When You Have Police In Schools, Kids End Up Getting Pepper-Sprayed

It's happening all around the country.

In 2011, a 17-year-old girl was pepper-sprayed by a school resource officer at Woodlawn High School in Birmingham, Alabama, after getting in a dispute with her principal. Following the incident, the girl -- later identified in a lawsuit by her initials, "B.D." -- was taken outside to get air, but she never received medical attention or an opportunity to wash her face or change her contaminated clothes. Her eyes were swollen for days, and she had welts on her face for over a week.

B.D. is one of the plaintiffs in a recently decided Southern Poverty Law Center case against the Birmingham police. In litigation originally filed in 2010, a group of plaintiffs sued the police department -- which provides school resource officers, or SROs, to local public schools -- for excessive use of pepper spray and other aerosolized chemicals as a form of discipline. Last Wednesday, a judge ruled in the plaintiffs’ favor, finding that the SROs' use of pepper spray to punish minor infractions at Birmingham schools is unconstitutional. The judge also found the police officers’ indifference to decontaminating injured students like B.D. to constitute an excessive use of force.

Scroll down to see The Huffington Post's map of where students get pepper-sprayed in school.

As a result, Birmingham police will have to devise new training procedures and policies governing their use of chemical spray.

“It caused me a lot of emotional distress. It caused me a lot of depression, a lot of missed days of school. It caused me hair loss,” said B.D. during a call with reporters last week. “At least it wasn’t all in vain. I have something to show for all my heartache.”

Between 2006 and 2014, SROs directly sprayed at least 199 students in Birmingham with chemicals, according to the lawsuit. Up to 1,000 kids were exposed to pepper spray indirectly during those incidents, the Southern Poverty Law Center estimates.

School resource officers in Birmingham are likely an exception in terms of how frequently they spray students with chemicals. However, this form of discipline is not unheard of in many other places.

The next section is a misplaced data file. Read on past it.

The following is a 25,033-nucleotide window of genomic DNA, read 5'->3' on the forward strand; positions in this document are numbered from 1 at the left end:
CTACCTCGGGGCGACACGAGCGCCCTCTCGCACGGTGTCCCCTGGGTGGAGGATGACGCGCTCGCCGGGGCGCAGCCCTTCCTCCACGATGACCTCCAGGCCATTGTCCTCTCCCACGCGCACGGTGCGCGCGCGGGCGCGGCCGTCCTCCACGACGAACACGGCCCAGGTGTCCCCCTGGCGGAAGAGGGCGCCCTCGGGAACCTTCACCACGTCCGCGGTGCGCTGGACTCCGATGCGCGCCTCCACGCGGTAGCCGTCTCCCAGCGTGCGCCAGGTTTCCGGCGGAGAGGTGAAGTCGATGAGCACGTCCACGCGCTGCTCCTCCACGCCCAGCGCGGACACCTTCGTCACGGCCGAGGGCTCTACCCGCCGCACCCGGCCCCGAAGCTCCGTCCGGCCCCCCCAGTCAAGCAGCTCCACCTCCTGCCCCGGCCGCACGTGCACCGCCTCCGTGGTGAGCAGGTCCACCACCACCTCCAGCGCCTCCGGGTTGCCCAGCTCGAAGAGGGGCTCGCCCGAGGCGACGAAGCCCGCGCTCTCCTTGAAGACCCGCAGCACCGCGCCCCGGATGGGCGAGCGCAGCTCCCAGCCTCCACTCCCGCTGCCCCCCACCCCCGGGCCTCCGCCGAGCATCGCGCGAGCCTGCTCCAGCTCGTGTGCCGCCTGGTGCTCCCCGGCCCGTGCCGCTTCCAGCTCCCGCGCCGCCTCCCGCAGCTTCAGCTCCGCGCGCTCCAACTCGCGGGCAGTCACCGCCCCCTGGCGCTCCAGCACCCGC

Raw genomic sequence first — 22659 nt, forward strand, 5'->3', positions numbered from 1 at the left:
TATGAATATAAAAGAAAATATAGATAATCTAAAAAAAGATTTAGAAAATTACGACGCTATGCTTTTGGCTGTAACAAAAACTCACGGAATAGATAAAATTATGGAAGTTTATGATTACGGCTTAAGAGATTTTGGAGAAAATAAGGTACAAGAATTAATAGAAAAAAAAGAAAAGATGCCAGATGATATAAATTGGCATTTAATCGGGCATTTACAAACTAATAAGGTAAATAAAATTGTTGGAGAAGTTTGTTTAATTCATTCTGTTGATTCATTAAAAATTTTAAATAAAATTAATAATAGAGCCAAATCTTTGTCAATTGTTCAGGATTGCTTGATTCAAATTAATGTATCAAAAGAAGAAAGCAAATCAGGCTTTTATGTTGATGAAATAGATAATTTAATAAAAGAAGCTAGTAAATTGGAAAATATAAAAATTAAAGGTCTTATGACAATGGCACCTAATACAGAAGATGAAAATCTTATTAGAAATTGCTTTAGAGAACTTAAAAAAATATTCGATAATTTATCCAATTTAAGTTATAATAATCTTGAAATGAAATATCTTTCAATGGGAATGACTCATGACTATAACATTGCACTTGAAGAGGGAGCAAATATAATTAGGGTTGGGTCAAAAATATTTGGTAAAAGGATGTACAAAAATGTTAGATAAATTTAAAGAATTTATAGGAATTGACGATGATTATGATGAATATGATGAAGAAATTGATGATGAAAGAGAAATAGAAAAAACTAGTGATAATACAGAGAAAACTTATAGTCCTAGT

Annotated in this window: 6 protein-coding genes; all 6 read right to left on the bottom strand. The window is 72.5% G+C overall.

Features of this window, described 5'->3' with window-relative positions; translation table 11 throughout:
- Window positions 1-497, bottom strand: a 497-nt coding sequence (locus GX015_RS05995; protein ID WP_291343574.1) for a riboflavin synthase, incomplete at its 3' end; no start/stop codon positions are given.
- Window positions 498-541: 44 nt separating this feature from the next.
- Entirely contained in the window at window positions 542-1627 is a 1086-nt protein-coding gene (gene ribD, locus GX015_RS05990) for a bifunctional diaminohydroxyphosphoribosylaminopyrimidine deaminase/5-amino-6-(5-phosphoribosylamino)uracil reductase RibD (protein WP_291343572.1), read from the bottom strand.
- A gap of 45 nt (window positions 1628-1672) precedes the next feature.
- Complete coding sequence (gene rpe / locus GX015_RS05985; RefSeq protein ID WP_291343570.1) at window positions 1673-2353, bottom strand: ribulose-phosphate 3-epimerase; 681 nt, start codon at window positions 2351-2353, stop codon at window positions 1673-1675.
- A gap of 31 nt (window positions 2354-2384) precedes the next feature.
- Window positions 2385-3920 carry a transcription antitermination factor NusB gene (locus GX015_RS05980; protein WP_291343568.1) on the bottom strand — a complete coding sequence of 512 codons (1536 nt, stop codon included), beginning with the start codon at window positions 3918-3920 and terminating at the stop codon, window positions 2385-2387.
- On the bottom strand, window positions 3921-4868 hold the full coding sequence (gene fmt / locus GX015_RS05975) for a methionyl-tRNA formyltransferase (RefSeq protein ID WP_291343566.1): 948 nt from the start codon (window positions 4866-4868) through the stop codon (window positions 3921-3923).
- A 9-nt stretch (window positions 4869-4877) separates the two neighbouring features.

Since September 2014, The Huffington Post has been tracking local news reports that describe SROs using chemical sprays against students. HuffPost has found 25 such incidents in the past year. 

This number is likely only a percentage of the overall total, since not every incident is reported in the media. In recent years, the number of police officers based in schools has ballooned amid tragedies like the 1999 Columbine High School massacre and the 2012 shooting at Sandy Hook Elementary School. However, there is no official database that tracks how often school-based police officers employ nonlethal weapons, like chemical spray, against students. Policies vary from department to department about when school police may use nonlethal weapons.

The map below shows where students have been subjected to chemical spray in school since September 2014, according to a HuffPost survey of local news reports.

The Birmingham case did not deal with the matter of whether police should be allowed to use chemical spray as a form of discipline in schools. Rather, at issue was the question of what behaviors justify use of the weapon. Although the plaintiffs conceded that “Birmingham City Schools can spray students who are actively engaged in a physical fight or other violent behavior,” the court found that students have been sprayed for as little as verbal defiance.

Birmingham police officers use a chemical spray known as Freeze +P, “which is described by its manufacturer as ‘the most intense... incapacitating agent available today,’” according to the judge’s opinion. Freeze +P, a mix of pepper spray and tear gas, can cause severe pain. 

A representative for the Birmingham Police Department would not comment on the decision.

The Birmingham case may set a precedent for other school systems, according to Ebony Howard, an attorney at the Southern Poverty Law Center.

“It definitely signals to school districts here in Alabama, as well as across the nation, that when you use a tactic, a harsh tactic like this one, a tactic that causes severe pain... you have to be very careful and particular,” said Howard on a call with reporters. “I think what’s also going to be signaled to other school districts is that you cannot allow SROs to go into school districts without appropriate training and appropriate guidance about how they interact with children." 

“Our kids are so very important to us and to our future," Howard continued. "Everything that we do to them right now will dictate how our future turns out.”